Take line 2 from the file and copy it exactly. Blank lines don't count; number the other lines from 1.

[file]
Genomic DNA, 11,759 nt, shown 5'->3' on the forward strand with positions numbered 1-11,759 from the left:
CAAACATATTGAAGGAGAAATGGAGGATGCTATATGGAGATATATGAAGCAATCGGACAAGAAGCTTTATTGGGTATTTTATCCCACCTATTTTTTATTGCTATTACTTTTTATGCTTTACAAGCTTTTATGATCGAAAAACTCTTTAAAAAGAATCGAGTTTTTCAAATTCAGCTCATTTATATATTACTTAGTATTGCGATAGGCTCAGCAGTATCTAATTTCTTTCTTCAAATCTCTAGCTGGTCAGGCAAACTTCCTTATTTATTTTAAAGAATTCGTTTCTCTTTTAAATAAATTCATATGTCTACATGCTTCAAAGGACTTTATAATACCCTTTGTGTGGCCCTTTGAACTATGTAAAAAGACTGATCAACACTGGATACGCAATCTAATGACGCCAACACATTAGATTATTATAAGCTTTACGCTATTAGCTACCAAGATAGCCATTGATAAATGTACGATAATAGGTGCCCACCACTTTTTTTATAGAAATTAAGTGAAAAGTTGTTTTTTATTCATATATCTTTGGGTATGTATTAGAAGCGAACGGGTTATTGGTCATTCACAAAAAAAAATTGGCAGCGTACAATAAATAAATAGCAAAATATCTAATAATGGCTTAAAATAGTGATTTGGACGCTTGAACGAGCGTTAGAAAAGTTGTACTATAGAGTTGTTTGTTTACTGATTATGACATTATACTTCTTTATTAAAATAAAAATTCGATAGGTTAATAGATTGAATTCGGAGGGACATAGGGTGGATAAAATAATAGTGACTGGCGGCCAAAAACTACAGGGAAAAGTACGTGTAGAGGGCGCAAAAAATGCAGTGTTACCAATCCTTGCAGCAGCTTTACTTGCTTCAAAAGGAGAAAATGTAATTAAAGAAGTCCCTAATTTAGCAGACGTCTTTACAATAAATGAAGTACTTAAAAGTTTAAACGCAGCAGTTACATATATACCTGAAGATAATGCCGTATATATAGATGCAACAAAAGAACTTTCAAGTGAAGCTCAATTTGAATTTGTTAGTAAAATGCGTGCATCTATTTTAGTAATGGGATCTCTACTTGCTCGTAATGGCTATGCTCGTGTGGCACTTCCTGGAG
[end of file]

CAAACATATTGAAGGAGAAATGGAGGATGCTATATGGAGATATATGAAGCAATCGGACAAGAAGCTTTATTGGGTATTTTATCCCACCTATTTTTTATTGCTATTACTTTTTATGCTTTACAAGCTTTTATGATCGAAAAACTCTTTAAAAAGAATCGAGTTTTTCAAATTCAGCTCATTTATATATTACTTAGTATTGCGATAGGCTCAGCAGTATCTAATTTCTTTCTTCAAATCTCTAGCTGGTCAGGCAAACTTCCTTATTTATTTTAAAGAATTCGTTTCTCTTTTAAATAAATTCATATGTCTACATGCTTCAAAGGACTTTATAATACCCTTTGTGTGGCCCTTTGAACTATGTAAAAAGACTGATCAACACTGGATACGCAATCTAATGACGCCAACACATTAGATTATTATAAGCTTTACGCTATTAGCTACCAAGATAGCCATTGATAAATGTACGATAATAGGTGCCCACCACTTTTTTTATAGAAATTAAGTGAAAAGTTGTTTTTTATTCATATATCTTTGGGTATGTATTAGAAGCGAACGGGTTATTGGTCATTCACAAAAAAAAATTGGCAGCGTACAATAAATAAATAGCAAAATATCTAATAATGGCTTAAAATAGTGATTTGGACGCTTGAACGAGCGTTAGAAAAGTTGTACTATAGAGTTGTTTGTTTACTGATTATGACATTATACTTCTTTATTAAAATAAAAATTCGATAGGTTAATAGATTGAATTCGGAGGGACATAGGGTGGATAAAATAATAGTGACTGGCGGCCAAAAACTACAGGGAAAAGTACGTGTAGAGGGCGCAAAAAATGCAGTGTTACCAATCCTTGCAGCAGCTTTACTTGCTTCAAAAGGAGAAAATGTAATTAAAGAAGTCCCTAATTTAGCAGACGTCTTTACAATAAATGAAGTACTTAAAAGTTTAAACGCAGCAGTTACATATATACCTGAAGATAATGCCGTATATATAGATGCAACAAAAGAACTTTCAAGTGAAGCTCAATTTGAATTTGTTAGTAAAATGCGTGCATCTATTTTAGTAATGGGATCTCTACTTGCTCGTAATGGCTATGCTCGTGTGGCACTTCCTGGAG